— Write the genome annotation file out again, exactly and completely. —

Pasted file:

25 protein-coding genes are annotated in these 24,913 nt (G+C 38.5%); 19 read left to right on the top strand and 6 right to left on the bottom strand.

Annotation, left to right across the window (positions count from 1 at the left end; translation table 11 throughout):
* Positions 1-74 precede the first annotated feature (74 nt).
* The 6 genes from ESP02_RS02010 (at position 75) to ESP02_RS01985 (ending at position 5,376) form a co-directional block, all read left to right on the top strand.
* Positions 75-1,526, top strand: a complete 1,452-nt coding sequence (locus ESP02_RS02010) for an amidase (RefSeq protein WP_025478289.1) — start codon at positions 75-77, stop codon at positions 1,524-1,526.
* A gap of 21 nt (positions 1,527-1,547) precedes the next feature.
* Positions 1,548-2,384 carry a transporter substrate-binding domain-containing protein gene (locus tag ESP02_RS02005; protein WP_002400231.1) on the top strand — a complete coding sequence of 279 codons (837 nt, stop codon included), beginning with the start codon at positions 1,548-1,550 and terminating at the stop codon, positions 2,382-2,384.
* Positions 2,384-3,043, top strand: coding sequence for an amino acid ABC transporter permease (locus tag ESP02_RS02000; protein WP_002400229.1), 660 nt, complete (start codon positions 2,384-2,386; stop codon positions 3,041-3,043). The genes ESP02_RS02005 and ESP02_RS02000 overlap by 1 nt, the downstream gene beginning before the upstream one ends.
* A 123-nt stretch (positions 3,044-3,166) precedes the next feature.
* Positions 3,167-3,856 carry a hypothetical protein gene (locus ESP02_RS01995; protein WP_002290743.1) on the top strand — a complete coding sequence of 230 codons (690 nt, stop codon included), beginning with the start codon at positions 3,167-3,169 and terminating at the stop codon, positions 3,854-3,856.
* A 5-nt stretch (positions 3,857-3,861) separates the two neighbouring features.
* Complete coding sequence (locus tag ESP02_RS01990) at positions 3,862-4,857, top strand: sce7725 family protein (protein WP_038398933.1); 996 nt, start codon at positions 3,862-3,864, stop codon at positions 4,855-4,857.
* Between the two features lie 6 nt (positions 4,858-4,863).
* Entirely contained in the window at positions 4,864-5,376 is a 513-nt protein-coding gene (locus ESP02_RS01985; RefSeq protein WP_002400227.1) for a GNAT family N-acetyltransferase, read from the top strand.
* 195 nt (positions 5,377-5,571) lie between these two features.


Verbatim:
25 protein-coding genes are annotated in these 24,913 nt (G+C 38.5%); 19 read left to right on the top strand and 6 right to left on the bottom strand.

Annotation, left to right across the window (positions count from 1 at the left end; translation table 11 throughout):
* Positions 1-74 precede the first annotated feature (74 nt).
* The 6 genes from ESP02_RS02010 (at position 75) to ESP02_RS01985 (ending at position 5,376) form a co-directional block, all read left to right on the top strand.
* Positions 75-1,526, top strand: a complete 1,452-nt coding sequence (locus ESP02_RS02010) for an amidase (RefSeq protein WP_025478289.1) — start codon at positions 75-77, stop codon at positions 1,524-1,526.
* A gap of 21 nt (positions 1,527-1,547) precedes the next feature.
* Positions 1,548-2,384 carry a transporter substrate-binding domain-containing protein gene (locus tag ESP02_RS02005; protein WP_002400231.1) on the top strand — a complete coding sequence of 279 codons (837 nt, stop codon included), beginning with the start codon at positions 1,548-1,550 and terminating at the stop codon, positions 2,382-2,384.
* Positions 2,384-3,043, top strand: coding sequence for an amino acid ABC transporter permease (locus tag ESP02_RS02000; protein WP_002400229.1), 660 nt, complete (start codon positions 2,384-2,386; stop codon positions 3,041-3,043). The genes ESP02_RS02005 and ESP02_RS02000 overlap by 1 nt, the downstream gene beginning before the upstream one ends.
* A 123-nt stretch (positions 3,044-3,166) precedes the next feature.
* Positions 3,167-3,856 carry a hypothetical protein gene (locus ESP02_RS01995; protein WP_002290743.1) on the top strand — a complete coding sequence of 230 codons (690 nt, stop codon included), beginning with the start codon at positions 3,167-3,169 and terminating at the stop codon, positions 3,854-3,856.
* A 5-nt stretch (positions 3,857-3,861) separates the two neighbouring features.
* Complete coding sequence (locus tag ESP02_RS01990) at positions 3,862-4,857, top strand: sce7725 family protein (protein WP_038398933.1); 996 nt, start codon at positions 3,862-3,864, stop codon at positions 4,855-4,857.
* Between the two features lie 6 nt (positions 4,858-4,863).
* Entirely contained in the window at positions 4,864-5,376 is a 513-nt protein-coding gene (locus ESP02_RS01985; RefSeq protein WP_002400227.1) for a GNAT family N-acetyltransferase, read from the top strand.
* 195 nt (positions 5,377-5,571) lie between these two features.